Dempsey insisted at the time that there were two sides to the story, but as he spoke with reporters on Thursday, he was still taking the high road as it relates to his former manager.
"Everybody has the right to their own opinion," said Dempsey. "But I put in some good work there, a good five-and-a-half years, and I’m happy with the job that I did there. You can't really question my heart. I put everything into every game and that's the way I've always done [it] my whole career. I look back on that time with no regrets."
Altidore finds stability at last: Jozy Altidore admitted that returning to the Netherlands for preseason training with AZ Alkmaar was strange in some respects, if only because for the first time since heading overseas, his future was set. His years with Villareal were always filled with uncertainty. Would he be loaned out? Where would he be loaned out? And for how long? None of that is the case this time.
"It's huge," he said at the U.S. team hotel. "I'm just coming into an environment I already know. I know what to expect. It's the little things. I already have my house and stuff like that. I'm coming back kind of into my comfort zone. That was great for me. I didn't have anything I had to learn or any new things I had to try. I just kind of tried to get back into the things I was doing last season, and pick up where I left off."
The settled nature of Altidore's career has seen him get off to a scintillating start in the Eredivisie, where he's scored four goals in three league matches this season.
"It may sound so little, but it's really important," said Altidore. "You don't have to worry about anything off the field. All you have to worry about is playing. It shows in a lot of players when they're just worried about focusing on how they're going to do on a Sunday."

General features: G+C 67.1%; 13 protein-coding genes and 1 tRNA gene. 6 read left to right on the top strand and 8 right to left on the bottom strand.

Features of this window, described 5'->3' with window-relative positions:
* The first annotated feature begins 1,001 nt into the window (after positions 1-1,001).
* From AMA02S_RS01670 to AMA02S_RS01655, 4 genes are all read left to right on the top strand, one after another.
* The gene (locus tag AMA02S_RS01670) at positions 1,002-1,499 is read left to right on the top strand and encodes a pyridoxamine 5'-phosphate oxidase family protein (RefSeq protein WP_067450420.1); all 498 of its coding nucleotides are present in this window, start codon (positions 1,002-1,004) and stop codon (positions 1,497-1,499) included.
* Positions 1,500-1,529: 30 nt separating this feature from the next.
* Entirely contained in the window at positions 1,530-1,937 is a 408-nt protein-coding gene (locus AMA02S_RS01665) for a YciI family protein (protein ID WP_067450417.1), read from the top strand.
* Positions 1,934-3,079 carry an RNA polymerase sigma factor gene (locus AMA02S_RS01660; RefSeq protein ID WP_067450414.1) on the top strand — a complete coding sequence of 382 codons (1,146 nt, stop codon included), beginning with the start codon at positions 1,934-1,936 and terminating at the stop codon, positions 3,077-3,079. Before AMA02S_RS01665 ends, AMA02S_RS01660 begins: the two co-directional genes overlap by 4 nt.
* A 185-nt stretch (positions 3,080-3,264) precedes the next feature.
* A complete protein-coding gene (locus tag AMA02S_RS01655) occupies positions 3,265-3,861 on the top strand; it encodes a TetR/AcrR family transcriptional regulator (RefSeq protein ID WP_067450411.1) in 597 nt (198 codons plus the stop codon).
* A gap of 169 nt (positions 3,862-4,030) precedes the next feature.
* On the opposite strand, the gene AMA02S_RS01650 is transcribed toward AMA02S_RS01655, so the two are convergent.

Parkhurst finally enjoying move to the outside: Michael Parkhurst spent his formative years in MLS as one of the more composed and effective center backs the league had ever seen. But he has since moved over to right back with Danish club Nordsjaelland. The club's style is to play the ball out of the back and with Jurgen Klinsmann's greater emphasis on ball possession, that switch should benefit Parkhurst's international prospects.
That said, the move required some convincing.
"Initially, I think I was against moving to right back, but over time, I see that it's a good change for me," he said. "And I think moving forward, it gives me the best chance with the national team and make another step ahead at European club level. It's been good. The way we play, sometimes I attack more than I defend, which is a lot of fun, and I've got a lot of freedom to go forward."
At first glance, the most challenging aspect of the switch would be getting used to the type of passes that an outside back is forced to hit, and while Parkhurst admitted that was one facet of the change, there were even bigger challenges.
"The biggest adjustment was just getting myself into the shape for outside back," he said with a laugh. "There's a lot more running than at center back. And just little differences in when to track back and when to stay high... Now when I watch games, I'm watching what right backs are doing instead of center backs. I'm learning all the time and I'm still learning the position, but it's going well so far."